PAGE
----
For wolf recovery over the long term, it may be better to kill an entire livestock-depredating pack rather than just one or two of the predators at a time in hopes of ending the attacks.
Research by a Montana Fish, Wildlife & Parks biologist suggests that approach may actually lead to more removals down the road than just eliminating the pack in the first place.
“What’s counterintuitive is you end up killing fewer wolves in the long run that way,” FWP’s Liz Bradley told Rob Chaney of The Missoulian in an article over the weekend. “Maybe you have an incident and you kill a pack of six. That’s different than if you take three out every year, and the remainder have pups every year, and you end up taking 12 or 15 wolves over five or six years. If you removed that pack up front, you only take five or six, and give a chance for another (non-depredating) pack to move in.”
Speaking to the early years of wolf recovery in the Northern Rockies, she says that management was pretty conservative, “one here and one there, to see if that would work. What we found was those small removals weren’t effective.”
It’s the second study of wolf-livestock conflicts in recent years that has produced “counterintuitive” results.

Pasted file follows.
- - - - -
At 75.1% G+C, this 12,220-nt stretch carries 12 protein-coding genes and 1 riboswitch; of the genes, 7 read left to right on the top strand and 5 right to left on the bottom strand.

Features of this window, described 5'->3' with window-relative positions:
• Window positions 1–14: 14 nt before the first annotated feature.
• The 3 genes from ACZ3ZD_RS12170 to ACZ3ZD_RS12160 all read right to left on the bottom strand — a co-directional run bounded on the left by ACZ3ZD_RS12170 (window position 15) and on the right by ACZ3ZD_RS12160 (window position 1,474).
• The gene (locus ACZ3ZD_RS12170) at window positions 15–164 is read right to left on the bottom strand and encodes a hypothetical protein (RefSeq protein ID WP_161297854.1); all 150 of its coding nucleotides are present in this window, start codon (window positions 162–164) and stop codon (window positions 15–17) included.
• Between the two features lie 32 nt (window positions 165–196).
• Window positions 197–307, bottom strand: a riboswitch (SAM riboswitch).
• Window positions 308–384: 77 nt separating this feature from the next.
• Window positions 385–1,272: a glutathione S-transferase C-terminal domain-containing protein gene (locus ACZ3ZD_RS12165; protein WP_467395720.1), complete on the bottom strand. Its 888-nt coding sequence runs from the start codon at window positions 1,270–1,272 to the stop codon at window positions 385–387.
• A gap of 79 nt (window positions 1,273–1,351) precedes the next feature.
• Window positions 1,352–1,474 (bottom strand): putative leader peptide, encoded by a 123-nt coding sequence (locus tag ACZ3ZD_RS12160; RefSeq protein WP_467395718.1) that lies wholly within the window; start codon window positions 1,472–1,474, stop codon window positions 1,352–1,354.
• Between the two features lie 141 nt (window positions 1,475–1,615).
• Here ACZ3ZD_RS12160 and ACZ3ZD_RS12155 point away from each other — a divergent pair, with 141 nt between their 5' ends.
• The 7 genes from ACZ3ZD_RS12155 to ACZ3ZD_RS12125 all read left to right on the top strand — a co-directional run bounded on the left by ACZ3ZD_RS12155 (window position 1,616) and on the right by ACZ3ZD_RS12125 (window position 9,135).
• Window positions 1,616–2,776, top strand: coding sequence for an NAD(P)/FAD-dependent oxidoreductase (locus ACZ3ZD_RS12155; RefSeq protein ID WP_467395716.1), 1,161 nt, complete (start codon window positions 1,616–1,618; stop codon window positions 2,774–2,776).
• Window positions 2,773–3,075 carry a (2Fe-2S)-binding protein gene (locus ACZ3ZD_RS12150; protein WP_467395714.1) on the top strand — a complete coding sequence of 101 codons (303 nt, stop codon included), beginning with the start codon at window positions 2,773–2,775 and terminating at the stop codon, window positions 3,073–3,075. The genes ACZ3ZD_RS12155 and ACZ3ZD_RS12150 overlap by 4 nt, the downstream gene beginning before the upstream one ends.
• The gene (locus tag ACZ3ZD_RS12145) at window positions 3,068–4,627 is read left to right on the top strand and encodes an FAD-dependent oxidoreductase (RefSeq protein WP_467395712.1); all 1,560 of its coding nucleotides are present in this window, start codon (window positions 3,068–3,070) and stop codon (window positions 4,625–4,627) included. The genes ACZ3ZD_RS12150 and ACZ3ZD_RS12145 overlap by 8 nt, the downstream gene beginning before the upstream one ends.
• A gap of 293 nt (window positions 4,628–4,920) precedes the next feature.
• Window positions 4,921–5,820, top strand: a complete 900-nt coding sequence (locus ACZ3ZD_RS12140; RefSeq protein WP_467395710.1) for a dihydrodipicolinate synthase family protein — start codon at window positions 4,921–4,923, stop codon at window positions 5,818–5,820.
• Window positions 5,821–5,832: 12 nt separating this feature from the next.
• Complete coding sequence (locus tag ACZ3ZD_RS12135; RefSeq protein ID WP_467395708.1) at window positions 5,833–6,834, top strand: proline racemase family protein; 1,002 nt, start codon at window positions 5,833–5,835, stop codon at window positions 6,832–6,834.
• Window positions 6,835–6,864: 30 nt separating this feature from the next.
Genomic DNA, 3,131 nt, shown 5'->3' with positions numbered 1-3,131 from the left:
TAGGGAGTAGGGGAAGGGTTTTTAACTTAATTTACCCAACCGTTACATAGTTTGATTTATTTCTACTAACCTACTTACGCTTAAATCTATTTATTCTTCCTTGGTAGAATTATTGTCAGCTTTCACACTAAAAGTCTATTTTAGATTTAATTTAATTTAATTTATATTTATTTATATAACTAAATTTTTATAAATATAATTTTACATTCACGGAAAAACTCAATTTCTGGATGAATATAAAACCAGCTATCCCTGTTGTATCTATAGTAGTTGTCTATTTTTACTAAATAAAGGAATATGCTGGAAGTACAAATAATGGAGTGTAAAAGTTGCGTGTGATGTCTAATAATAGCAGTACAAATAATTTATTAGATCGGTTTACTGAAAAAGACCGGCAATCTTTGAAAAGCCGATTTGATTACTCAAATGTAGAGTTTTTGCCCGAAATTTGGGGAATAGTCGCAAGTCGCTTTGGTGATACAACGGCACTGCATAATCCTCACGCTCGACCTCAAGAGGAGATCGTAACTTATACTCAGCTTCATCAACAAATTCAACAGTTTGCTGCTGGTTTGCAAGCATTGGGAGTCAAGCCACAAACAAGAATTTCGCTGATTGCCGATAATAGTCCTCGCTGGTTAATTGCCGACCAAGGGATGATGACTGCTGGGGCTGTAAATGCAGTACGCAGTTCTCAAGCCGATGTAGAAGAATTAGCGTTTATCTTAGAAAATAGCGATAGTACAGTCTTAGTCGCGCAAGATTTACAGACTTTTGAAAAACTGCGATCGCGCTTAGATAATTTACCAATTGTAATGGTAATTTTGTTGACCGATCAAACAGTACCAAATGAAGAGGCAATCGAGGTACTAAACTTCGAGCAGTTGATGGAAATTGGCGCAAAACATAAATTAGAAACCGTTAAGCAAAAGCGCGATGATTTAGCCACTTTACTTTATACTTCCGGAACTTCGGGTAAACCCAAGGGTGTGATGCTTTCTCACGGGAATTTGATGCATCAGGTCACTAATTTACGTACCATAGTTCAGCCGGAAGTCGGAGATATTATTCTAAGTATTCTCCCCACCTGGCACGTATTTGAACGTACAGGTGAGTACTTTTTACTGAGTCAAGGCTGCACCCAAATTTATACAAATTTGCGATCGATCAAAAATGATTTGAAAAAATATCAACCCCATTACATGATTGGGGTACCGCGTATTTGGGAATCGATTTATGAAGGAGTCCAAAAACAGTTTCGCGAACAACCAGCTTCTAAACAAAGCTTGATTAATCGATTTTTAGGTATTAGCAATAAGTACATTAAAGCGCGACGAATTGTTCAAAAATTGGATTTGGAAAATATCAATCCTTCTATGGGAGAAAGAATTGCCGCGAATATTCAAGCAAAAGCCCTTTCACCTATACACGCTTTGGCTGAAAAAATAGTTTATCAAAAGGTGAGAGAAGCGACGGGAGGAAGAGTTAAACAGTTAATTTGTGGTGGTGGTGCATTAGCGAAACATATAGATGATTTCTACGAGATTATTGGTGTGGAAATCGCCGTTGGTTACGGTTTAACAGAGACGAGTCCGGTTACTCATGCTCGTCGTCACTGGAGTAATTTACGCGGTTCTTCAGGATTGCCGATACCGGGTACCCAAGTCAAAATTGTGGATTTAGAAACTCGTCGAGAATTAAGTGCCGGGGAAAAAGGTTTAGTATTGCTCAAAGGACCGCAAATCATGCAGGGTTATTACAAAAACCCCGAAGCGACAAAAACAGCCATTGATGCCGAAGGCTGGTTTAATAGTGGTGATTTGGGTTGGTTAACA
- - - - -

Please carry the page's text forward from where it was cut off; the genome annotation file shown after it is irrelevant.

In December 2014, research out of Washington State University’s Large Carnivore Lab said removing wolves that kill sheep and cattle leads to an increased chance of depredations the following year.
“People think, let’s kill the wolves and get rid of the problem. But it doesn’t work that way with carnivores. Sometimes, the punitive solution is causing the problem,” the lab’s Rob Wielgus told the Spokane Spokesman-Review‘s Becky Kramer.
His results were much lauded by wolf advocates as the final word.
So who’s right?
Of course, if you take out an entire pack, like WDFW did with the Wedge wolves in 2012, that pretty much means they won’t be doing any more depredating in the future.
It also means you don’t have to go through the whole huge social debate that comes with removals over and over and over.
Federal wolf managers will tell you that one out of five packs is just going to cause trouble for producers and others, so that also means getting ahead of problems can reduce depredations and subsequent need for removals.